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The Hobbit: An Unexpected Journey

Dec 20, 2012
By Laurence Boyce

The Hobbit: An Unexpected Journey

Most people in the world love Peter Jackson’s adaptation of the “Lord of the Rings” but even the most ardent fans agree that they’re slightly too long (with “Return of the King” seemingly having about 50 different endings). So when he announced that he would be making three movies out of JRR Tolkein’s prequel – a relatively slim affair aimed at children – I was wondering how much more padding Jackson would have to add. The first part of his prequel trilogy is definitely long (it clocks in at almost three hours). But Jackson has managed to retain the magic he created in the first three movies.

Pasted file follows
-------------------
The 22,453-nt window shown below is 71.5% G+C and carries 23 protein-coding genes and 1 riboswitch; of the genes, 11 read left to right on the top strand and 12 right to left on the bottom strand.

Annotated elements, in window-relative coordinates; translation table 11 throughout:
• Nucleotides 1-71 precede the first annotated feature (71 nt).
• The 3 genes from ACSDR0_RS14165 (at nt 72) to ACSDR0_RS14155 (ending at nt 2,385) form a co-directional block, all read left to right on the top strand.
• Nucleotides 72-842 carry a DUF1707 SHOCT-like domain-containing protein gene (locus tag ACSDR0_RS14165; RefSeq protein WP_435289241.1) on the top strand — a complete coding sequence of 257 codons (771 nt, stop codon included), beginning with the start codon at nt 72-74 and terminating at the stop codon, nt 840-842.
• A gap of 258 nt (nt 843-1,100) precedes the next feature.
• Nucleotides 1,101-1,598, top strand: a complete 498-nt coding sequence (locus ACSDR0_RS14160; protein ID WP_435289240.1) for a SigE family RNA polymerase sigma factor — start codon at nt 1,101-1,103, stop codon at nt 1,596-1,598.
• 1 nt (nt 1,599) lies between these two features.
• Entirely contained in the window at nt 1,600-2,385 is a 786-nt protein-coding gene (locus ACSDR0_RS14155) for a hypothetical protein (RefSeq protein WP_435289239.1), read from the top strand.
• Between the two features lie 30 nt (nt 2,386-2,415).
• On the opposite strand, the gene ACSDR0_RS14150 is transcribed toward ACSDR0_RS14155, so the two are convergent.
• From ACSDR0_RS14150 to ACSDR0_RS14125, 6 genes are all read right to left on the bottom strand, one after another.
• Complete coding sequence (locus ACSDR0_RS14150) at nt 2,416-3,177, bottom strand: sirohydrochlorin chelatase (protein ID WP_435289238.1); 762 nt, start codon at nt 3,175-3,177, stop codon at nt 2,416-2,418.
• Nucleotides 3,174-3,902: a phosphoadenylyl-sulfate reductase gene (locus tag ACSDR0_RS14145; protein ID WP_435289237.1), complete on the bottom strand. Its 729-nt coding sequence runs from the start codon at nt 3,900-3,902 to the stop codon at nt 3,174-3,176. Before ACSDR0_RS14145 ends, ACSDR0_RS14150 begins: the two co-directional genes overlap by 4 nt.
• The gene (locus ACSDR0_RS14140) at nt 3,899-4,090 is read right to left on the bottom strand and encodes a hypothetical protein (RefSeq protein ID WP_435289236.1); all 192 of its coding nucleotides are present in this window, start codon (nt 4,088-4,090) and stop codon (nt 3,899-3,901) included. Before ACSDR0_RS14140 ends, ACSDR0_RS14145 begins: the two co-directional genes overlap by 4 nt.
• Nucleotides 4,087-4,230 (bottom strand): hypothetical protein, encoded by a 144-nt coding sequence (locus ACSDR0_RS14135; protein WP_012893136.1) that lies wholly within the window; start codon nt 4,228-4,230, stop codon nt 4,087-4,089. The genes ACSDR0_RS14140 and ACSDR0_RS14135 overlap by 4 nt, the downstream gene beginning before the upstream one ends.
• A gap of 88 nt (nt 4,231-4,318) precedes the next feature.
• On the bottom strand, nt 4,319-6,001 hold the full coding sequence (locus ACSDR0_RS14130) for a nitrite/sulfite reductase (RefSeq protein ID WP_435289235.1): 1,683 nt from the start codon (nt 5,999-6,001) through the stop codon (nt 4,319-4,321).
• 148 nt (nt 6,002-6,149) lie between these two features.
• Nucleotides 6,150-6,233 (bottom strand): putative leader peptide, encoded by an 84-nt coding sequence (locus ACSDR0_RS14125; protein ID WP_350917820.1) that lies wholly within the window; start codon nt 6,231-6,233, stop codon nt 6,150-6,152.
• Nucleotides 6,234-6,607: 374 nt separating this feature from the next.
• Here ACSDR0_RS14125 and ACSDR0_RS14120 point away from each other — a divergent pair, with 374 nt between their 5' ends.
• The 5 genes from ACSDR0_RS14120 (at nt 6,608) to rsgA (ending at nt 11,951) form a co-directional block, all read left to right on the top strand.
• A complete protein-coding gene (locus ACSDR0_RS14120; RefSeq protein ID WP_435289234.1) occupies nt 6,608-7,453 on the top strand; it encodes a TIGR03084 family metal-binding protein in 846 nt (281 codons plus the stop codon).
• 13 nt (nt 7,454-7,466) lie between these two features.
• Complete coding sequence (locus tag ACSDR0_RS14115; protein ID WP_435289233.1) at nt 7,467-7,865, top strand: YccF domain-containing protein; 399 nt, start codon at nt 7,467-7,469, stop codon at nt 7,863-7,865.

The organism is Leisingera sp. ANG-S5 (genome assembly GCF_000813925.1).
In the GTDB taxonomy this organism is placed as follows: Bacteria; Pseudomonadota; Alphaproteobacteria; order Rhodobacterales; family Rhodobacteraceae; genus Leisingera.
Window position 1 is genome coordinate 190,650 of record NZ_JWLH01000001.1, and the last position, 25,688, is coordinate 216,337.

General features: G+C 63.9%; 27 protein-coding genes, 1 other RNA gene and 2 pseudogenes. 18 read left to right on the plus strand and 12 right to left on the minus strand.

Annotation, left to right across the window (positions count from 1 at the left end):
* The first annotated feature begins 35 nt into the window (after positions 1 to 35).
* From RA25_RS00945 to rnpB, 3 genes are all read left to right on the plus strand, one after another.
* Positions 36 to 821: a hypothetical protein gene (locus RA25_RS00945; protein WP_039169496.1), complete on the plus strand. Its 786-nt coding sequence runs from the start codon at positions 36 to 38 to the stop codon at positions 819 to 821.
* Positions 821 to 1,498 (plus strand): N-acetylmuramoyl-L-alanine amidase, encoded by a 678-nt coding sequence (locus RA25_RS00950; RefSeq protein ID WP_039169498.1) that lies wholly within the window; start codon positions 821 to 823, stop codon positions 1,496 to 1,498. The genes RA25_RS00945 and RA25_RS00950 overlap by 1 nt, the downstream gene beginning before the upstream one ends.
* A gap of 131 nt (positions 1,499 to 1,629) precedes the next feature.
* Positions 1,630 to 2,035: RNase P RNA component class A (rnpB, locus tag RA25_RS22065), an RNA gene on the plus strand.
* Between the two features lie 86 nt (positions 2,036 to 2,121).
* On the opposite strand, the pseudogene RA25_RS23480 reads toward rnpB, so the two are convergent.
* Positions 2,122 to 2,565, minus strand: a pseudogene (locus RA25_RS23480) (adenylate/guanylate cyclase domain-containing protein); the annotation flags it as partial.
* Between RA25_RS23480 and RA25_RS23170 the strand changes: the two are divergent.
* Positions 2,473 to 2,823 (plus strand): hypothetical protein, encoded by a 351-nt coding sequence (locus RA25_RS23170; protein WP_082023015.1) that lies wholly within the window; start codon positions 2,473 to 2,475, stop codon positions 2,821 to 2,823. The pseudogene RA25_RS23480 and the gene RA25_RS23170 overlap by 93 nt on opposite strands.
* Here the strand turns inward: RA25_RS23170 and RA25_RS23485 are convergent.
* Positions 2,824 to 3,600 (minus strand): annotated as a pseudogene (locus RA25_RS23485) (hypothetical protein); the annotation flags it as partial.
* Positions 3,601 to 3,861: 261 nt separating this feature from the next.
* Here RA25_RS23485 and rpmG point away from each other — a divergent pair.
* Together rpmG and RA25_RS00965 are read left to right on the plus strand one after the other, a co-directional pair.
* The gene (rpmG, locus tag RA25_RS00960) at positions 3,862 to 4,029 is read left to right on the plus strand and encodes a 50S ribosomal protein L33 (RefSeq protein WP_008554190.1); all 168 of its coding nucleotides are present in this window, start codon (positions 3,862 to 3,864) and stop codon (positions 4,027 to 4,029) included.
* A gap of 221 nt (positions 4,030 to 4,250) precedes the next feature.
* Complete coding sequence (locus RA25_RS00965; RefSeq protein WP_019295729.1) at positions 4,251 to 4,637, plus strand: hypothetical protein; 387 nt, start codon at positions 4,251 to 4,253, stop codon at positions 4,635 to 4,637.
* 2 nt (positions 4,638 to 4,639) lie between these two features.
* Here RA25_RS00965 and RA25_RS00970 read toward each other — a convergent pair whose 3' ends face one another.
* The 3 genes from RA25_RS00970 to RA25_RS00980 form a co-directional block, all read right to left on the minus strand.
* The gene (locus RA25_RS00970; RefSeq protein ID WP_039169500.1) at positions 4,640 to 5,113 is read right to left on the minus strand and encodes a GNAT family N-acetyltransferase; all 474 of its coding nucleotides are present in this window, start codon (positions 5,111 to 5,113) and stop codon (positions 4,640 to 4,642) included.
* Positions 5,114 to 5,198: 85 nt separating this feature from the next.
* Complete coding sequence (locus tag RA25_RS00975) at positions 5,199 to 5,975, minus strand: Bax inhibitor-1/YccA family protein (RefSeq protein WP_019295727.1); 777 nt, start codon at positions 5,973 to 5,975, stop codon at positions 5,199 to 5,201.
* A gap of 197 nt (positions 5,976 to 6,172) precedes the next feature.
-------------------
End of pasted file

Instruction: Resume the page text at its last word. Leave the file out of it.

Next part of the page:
Bilbo Baggins (Martin Freeman) is an unassuming young Hobbit who gets a visit from Gandalf (Ian McKellen) and a bunch of dwarfs whom he was not expecting. He soon finds himself on a quest to help Dwarf Prince Thorin (Richard Armitage) lead his band of followers to the Lonely Mountains and reclaim their homeland from the dragon Smaug. But first they must make a long and dangerous trek encountering trolls, orcs and elves whilst Bilbo will encounter a curious creature by the name of Gollum (Andy Serkis) for the very first time.

This is very much business as usual for Jackson, bringing the world of Middle Earth to vivid life with all the detail of the first three movies. Controversially, he’s shot the film at 48 frames per second (twice the speed of normal film) to make the film seem more realistic. Sadly, I’m firmly in the camp of the opinion that it makes it feel like a TV show and I prefer the ‘gloss’ of film, but the 3D is spectacular enough to make me forget about it as the film goes on.
Performances are all good but the stand out is Serkis as Gollum and the interplay between him and Freeman is the highlight of the film.

Despite reservations, the film does speed by and this is a perfect big movie to end the year on.

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